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talk: Security for Smart Cyber-Physical Systems, 12-1 5/3, ITE 227

UMBC Cyber Defense Lab

Security for Smart Cyber-Physical Systems

Prof. Anupam Joshi, UMBC

12:00–1:00pm, Friday, 3 May 2019, ITE 227

Smart Cyber-Physical Systems (CPS) are increasingly embedded in our everyday life. Security incidents involving them are often high-profile because of their ability to control critical infrastructure. Stuxnet and the Ukrainian power-grid attack are some notorious attacks reported against CPS which impacted governmental programs to ordinary users. In addition to the deliberate attacks, device malfunction and human error can also result in incidents with grave consequences. Hence the detection and mitigation of abnormal behaviors resulting from security incidents is imperative for the trustworthiness and broader acceptance of smart cyber-physical systems. We propose an automatic behavioral abstraction technique, ABATe, which automatically learns their typical behavior by finding the latent “context” space using available operational data and is used to discern anomalies. We evaluate our technique using two real-world datasets (a sewage water treatment plant dataset and an automotive dataset) to demonstrate the multi-domain adaptability and efficacy of our approach.

Anupam Joshi is the Oros Family Professor and Chair of Computer Science and Electrical Engineering Department at the University of Maryland, Baltimore County(UMBC). He is the Director of UMBC’s Center for Cybersecurity, and one of the USM leads for the National Cybersecurity FFRDC. He is a Fellow of IEEE. Dr. Joshi obtained a B.Tech degree from IIT Delhi in 1989, and a Masters and Ph.D. from Purdue University in 1991 and 1993 respectively. His research interests are in the broad area of networked computing and intelligent systems. His primary focus has been on data management and security/privacy in mobile/pervasive computing environments, and policy driven approaches to security and privacy. He is also interested in Semantic Web and Data/Text/Web Analytics, especially their applications to (cyber) security. He has published over 250 technical papers with an h-index of 79 and over 23,250 citations (per Google scholar), filed and been granted several patents, and has obtained research support from National Science Foundation (NSF), NASA, Defense Advanced Research Projects Agency (DARPA), US Dept of Defense (DoD), NIST, IBM, Microsoft, Qualcom, Northrop Grumman, and Lockheed Martin amongst others

talk: Data-driven Approach for Sustainable Smart Cities, 11am 5/6, ITE 459, UMBC

Information Systems Spring 2019 Distinguished Lecture on Sustainable Smart Cities

A Data-driven Approach for Sustainable Smart Cities

Prof. Prashant Shenoy, University of Massachusetts

11:00am Monday, 6 May 2019, ITE 459, UMBC

Recent technological advances have enabled deployments of pervasive sensing and actuation in our physical world, which has led to the emergence of cyber-physical systems where computing and sensing interact with the physical world and humans in unique and exciting ways. Such systems are increasingly being deployed in smart city domains such as energy, transportation, health, grids, and agriculture.

In this talk, I will argue that the rich and vast amounts of data generated by smart city applications necessitate a data-driven approach where AI and systems techniques are employed in a symbiotic manner to tackle smart city challenges. I will present two smart city applications from the energy domain as examples of such a symbiotic approach. I will first present WattHome, a city-scale machine-learning-based approach that can determine the least efficient buildings within a large city or region. I will present the results of a city-scale evaluation performed in collaboration with a local utility, where WattHome successfully identified causes of energy inefficiency for thousands of buildings. Second, I will present SolarClique, a sensor-less data-driven approach that is designed to detect anomalies in power generation of large number of existing solar sites without requiring any additional sensor instrumentation. I will conclude my talk by describing a number of open challenges in designing data-driven approaches for smart cities.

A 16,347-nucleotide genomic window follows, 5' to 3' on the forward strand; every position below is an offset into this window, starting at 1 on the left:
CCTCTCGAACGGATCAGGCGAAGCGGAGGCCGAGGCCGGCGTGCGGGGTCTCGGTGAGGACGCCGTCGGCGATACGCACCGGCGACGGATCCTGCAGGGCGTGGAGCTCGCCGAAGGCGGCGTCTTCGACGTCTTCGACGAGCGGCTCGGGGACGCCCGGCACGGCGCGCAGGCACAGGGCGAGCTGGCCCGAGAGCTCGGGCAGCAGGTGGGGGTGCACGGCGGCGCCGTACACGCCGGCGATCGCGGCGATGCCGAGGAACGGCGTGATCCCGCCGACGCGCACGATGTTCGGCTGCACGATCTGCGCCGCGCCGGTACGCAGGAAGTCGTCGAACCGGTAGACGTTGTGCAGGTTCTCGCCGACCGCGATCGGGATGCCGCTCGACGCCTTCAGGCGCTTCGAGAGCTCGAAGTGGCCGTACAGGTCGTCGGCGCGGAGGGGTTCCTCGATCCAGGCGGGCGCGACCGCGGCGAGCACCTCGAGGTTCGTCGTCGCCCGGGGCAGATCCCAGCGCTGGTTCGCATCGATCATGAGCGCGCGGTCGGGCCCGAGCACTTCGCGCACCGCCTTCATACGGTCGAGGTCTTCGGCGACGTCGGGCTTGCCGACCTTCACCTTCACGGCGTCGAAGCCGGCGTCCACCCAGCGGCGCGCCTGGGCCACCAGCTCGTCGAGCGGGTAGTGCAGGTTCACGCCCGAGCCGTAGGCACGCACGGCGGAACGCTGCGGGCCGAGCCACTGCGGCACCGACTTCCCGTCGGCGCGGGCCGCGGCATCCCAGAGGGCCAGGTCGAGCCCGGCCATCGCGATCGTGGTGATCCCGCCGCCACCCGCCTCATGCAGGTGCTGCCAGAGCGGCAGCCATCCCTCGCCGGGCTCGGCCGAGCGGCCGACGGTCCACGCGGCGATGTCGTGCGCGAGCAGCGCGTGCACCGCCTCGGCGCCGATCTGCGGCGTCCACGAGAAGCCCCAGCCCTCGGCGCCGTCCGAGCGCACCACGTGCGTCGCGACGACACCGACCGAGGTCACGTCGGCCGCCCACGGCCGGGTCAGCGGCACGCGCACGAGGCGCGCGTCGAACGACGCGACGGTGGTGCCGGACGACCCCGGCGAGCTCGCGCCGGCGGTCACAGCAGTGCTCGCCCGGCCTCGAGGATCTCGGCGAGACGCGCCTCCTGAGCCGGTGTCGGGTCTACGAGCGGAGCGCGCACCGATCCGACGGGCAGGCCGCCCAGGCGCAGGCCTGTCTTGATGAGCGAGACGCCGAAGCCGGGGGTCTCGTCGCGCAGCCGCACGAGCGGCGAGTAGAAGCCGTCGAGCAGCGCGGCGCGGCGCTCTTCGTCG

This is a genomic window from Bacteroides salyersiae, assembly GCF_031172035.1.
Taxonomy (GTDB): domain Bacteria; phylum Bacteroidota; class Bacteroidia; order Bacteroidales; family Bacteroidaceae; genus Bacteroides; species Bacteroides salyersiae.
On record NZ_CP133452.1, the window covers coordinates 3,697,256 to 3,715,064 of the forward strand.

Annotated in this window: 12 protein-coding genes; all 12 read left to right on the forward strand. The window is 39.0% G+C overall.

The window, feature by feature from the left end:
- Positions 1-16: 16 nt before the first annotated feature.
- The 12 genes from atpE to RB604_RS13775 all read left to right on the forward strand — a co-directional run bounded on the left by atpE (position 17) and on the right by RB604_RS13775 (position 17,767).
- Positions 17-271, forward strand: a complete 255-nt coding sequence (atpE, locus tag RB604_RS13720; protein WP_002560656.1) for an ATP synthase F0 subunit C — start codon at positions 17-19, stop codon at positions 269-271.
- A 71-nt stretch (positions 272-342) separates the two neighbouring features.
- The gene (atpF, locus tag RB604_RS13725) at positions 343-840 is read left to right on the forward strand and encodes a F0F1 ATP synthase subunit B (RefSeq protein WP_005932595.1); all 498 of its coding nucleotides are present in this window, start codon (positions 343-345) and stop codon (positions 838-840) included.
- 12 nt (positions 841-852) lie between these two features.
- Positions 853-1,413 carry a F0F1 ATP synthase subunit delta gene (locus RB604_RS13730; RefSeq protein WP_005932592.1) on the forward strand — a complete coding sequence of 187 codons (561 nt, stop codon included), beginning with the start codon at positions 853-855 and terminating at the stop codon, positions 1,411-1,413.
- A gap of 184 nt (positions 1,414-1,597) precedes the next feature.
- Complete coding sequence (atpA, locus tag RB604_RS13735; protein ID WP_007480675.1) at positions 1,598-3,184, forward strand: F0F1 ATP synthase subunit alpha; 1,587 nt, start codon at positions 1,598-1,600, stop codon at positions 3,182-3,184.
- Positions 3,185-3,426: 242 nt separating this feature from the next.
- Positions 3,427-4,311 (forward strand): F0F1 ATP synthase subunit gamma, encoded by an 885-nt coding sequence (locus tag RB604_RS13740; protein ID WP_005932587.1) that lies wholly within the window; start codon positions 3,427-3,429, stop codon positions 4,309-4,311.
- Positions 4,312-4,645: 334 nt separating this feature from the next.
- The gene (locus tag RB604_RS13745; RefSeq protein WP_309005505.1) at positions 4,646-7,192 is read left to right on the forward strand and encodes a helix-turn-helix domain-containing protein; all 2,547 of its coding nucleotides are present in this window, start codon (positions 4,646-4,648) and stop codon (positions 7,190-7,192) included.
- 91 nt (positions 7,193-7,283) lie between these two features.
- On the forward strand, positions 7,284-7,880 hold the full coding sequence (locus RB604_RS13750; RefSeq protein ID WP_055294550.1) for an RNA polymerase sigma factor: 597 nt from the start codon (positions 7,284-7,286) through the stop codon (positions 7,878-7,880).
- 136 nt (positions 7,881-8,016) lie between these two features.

Prashant Shenoy is currently a Professor and Associate Dean in the College of Information and Computer Sciences at the University of Massachusetts Amherst. He received the B.Tech degree in Computer Science and Engineering from the Indian Institute of Technology, Bombay and the M.S and Ph.D degrees in Computer Science from the University of Texas, Austin. His research interests lie in distributed systems and networking, with a recent emphasis on cloud and green computing. He has been the recipient of several best paper awards at leading conferences, including a Sigmetrics Test of Time Award. He serves on editorial boards of the several journals and has served as the program chair of over a dozen ACM and IEEE conferences. He is a fellow of the IEEE and the AAAS and a distinguished member of the ACM.

talk: The Evolution of Mobile Authentication, 1pm 4/30, ITE325, UMBC

The Evolution of Mobile Authentication

Prof. Keith Mayes, Royal Holloway University of London

1:00pm Tuesday 30 April 2019, ITE325, UMBC

Mobile communication is an essential part or modern life, however it is dependent on some fundamental security technologies. Critical amongst these technologies, is mobile authentication, the ability to identify valid users (and networks) and enable their secure usage of communication services. In the GSM standards and the 3GPP standards that evolved from them, the subscriber-side security has been founded on a removable, attack-resistant smart card known as a SIM (or USIM) card. The presentation explains how this situation came about, and how and why the protocols and algorithms have improved over time. It will cover some work by the author on a recent algorithm for 3GPP and then discuss how Machine-to-Machine and IoT considerations have led to new standards, which may herald the demise of the conventional removable SIM, in favour of an embedded eSIM.